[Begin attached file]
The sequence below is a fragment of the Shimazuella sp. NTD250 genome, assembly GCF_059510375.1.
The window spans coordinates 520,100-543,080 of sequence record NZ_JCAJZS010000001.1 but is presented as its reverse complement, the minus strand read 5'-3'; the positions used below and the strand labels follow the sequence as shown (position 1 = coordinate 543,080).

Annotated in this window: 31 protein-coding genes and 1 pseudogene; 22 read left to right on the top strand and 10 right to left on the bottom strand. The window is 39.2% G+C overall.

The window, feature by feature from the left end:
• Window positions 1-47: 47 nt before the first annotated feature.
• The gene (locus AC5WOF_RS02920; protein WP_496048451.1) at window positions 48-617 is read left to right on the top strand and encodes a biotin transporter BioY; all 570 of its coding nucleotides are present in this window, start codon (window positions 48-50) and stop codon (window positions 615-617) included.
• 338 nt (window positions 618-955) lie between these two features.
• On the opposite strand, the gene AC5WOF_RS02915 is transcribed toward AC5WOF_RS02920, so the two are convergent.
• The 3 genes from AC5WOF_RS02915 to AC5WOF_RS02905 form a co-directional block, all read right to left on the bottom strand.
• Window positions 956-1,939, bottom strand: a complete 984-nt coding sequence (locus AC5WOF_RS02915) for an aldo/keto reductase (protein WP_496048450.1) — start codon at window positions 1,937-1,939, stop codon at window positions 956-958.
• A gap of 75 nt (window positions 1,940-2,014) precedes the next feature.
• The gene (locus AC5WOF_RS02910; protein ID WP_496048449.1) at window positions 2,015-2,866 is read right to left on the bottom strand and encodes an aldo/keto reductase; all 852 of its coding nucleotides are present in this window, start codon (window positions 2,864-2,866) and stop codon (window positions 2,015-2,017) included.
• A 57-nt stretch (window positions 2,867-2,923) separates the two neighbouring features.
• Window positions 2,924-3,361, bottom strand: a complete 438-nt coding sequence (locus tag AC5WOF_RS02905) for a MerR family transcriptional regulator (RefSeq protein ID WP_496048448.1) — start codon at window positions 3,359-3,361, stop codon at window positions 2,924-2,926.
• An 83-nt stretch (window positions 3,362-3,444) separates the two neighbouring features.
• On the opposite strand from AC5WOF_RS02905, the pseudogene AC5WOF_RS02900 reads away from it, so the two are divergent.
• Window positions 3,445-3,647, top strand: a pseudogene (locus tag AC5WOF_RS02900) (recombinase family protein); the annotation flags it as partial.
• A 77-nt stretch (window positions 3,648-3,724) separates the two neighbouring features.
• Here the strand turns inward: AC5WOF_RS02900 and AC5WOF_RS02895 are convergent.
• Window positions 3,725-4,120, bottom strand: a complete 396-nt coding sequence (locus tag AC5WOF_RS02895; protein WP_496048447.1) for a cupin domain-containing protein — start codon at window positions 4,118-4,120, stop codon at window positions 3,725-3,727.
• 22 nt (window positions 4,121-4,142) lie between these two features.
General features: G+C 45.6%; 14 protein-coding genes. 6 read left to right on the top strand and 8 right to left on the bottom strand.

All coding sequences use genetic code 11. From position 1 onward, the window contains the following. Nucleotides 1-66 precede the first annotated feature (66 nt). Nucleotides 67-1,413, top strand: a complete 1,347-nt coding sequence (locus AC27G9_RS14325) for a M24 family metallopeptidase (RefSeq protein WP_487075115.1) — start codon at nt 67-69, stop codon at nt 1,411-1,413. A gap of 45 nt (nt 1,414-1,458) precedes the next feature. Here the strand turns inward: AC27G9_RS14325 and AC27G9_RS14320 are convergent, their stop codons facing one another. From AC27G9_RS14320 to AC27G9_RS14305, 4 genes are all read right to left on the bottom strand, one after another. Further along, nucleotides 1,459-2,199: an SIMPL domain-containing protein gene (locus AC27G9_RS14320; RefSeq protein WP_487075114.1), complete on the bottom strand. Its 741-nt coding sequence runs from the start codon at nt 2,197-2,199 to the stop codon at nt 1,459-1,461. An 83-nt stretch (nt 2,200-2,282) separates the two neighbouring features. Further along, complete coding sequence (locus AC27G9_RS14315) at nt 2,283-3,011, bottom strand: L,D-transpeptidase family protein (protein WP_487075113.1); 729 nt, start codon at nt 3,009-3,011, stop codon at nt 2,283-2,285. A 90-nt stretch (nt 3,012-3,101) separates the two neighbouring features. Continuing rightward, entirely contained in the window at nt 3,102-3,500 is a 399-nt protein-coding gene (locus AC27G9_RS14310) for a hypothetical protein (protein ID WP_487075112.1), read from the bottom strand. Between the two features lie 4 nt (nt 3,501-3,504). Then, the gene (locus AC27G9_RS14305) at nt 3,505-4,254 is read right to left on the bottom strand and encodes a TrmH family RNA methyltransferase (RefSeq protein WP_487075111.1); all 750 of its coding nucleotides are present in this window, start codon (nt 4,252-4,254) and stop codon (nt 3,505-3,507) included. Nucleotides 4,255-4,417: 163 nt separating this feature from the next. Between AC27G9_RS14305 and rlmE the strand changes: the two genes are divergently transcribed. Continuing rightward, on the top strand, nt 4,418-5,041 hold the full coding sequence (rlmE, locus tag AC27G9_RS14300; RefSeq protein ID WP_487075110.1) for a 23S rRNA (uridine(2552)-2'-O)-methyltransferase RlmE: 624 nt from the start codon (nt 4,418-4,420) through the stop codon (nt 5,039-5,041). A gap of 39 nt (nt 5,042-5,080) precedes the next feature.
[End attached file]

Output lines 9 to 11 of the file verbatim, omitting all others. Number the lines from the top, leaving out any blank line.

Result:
• The 3 genes from AC5WOF_RS02915 to AC5WOF_RS02905 form a co-directional block, all read right to left on the bottom strand.
• Window positions 956-1,939, bottom strand: a complete 984-nt coding sequence (locus AC5WOF_RS02915) for an aldo/keto reductase (protein WP_496048450.1) — start codon at window positions 1,937-1,939, stop codon at window positions 956-958.
• A gap of 75 nt (window positions 1,940-2,014) precedes the next feature.